GSMA Chairman Puts Free Roaming on the Agenda

Posted Mar 2017

Perhaps it is a factor of its timing so early in the year, but Mobile World Congress often seems to set the mobile industry’s agenda for the year ahead. New products and services get announced and there is more than a touch of razzmatazz about the whole shindig.

But this year, as well as the hype surrounding retro products like the rebirth of the Nokia 3310, the headline news for me was far more policy-based than it was product-related.

In his keynote address at the conference, incoming GSMA Chairman Sunil Mittal, founder of Bharti Telecom and probably the most influential businessman on the Indian sub-continent, announced his ambition to abolish roaming changes worldwide during his term in the industry’s hotseat.

It’s a bold, sweeping vision, and one which many businesses, consumers, and no doubt regulators worldwide will welcome. The audience at the show certainly did. But, without in any way wishing to question the judgement of one of the world’s most successful entrepreneurs, I’m not sure many of those in the operator community will welcome the move without some reservations.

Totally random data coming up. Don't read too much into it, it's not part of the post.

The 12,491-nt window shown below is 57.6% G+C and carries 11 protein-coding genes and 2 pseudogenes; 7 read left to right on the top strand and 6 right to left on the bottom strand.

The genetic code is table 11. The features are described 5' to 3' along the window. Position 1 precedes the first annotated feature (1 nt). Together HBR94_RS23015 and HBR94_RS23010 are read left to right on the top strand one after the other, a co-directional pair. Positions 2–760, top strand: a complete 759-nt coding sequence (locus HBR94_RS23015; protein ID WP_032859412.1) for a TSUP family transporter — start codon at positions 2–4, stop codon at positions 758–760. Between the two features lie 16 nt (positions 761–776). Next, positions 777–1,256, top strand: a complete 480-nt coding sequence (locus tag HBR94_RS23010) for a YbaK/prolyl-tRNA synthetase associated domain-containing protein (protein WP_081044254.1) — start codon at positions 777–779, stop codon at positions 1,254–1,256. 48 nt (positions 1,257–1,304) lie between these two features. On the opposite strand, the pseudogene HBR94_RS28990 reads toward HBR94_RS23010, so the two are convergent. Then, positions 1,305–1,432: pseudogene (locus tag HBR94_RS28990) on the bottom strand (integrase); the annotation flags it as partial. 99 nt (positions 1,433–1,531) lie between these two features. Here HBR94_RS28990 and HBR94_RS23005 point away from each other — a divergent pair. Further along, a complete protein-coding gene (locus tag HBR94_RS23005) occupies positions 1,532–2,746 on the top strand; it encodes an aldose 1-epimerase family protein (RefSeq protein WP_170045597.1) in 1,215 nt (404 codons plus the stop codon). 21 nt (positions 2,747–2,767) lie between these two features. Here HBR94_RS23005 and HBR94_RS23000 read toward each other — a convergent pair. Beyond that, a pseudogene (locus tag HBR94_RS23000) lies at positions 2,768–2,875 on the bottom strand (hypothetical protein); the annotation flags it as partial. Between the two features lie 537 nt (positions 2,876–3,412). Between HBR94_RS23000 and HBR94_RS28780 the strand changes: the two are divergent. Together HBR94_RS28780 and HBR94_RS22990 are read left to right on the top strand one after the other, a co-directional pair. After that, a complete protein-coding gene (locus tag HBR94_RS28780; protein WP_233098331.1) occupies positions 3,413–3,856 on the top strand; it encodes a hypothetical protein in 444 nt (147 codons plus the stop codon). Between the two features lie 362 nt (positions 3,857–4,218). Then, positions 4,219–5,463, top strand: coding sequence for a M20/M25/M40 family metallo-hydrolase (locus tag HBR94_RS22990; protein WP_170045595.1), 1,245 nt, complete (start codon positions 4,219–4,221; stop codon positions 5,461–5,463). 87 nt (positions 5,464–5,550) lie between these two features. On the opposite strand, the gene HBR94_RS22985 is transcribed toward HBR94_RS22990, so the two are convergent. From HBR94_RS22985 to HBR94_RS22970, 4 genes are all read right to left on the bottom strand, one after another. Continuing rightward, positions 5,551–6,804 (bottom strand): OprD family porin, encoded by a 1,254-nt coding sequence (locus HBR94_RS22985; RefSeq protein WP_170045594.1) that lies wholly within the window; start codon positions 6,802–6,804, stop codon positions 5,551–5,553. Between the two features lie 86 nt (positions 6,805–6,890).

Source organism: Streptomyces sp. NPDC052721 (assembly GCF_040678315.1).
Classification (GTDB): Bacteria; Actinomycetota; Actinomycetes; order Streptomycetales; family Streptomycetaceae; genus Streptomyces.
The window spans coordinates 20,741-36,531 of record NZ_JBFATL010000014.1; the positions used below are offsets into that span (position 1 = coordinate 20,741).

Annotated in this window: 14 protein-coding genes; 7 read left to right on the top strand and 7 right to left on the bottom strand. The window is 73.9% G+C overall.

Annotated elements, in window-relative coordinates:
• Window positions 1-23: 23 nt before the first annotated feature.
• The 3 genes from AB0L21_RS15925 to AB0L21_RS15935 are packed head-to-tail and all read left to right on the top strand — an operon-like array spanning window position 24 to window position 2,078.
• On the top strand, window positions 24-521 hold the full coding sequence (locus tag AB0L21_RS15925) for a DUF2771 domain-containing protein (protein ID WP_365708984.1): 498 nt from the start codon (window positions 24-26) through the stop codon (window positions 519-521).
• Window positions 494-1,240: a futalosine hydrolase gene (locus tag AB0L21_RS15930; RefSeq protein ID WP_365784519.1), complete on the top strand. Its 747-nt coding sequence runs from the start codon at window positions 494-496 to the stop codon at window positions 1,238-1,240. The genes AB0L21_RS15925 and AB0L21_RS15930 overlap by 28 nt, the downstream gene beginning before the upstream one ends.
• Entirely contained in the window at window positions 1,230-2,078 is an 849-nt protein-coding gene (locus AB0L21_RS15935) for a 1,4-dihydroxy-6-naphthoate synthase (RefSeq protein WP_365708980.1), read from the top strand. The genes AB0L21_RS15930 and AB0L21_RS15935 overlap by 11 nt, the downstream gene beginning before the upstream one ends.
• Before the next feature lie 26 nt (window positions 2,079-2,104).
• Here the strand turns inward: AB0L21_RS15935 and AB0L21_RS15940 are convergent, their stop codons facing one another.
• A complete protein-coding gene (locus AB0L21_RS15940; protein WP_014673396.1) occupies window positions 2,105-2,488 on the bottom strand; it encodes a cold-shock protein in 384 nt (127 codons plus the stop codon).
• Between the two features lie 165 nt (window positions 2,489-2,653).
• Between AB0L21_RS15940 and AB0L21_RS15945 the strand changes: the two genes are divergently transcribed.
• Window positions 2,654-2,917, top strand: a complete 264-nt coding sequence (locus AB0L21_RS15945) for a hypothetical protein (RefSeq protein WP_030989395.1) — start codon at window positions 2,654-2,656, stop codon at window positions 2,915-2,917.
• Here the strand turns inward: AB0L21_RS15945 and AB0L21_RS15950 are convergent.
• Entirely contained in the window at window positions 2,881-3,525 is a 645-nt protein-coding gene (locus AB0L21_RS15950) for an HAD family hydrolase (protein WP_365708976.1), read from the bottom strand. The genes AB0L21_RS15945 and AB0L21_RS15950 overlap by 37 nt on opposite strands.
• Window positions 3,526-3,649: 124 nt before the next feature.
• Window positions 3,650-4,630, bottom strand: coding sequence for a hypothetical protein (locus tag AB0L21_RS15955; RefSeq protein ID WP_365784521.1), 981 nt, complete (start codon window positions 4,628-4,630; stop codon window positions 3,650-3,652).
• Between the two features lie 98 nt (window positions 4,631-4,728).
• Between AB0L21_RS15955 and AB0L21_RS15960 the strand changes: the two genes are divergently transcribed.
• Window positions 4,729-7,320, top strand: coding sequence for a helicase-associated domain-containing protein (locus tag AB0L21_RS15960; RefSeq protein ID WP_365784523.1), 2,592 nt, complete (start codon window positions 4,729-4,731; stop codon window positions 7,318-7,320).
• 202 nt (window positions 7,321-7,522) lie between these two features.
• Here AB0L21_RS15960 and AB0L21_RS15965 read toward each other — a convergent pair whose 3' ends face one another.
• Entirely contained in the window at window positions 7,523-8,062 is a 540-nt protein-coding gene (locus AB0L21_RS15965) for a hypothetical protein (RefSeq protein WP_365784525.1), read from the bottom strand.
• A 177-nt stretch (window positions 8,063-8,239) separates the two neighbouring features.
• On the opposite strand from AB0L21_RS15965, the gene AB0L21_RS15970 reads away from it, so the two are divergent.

In fact, what appears to be a relatively simple visionary statement contains a wealth of commercial and technical challenges that will need to be overcome. Commercially it will be about balance. Those roaming calls still cost money, so how will the burden of cost be shared fairly? For example, small island operators with a tourist economy will be providing services to visitors from richer operators and will expect to be paid.

The consequences for those consumers who live near land-borders where the roaming signal might be stronger than that of their home network is unclear. Certainly, the abolition of roaming charges is likely to see an increase in border roaming, whether accidental or deliberate.

On the whole, however, we like the ambition of Mittal’s vision. And we can’t help but think that our experience of providing value-added solutions to operators – including one that targets and helps bring border roamers back to their home network - might turn out to be very useful indeed.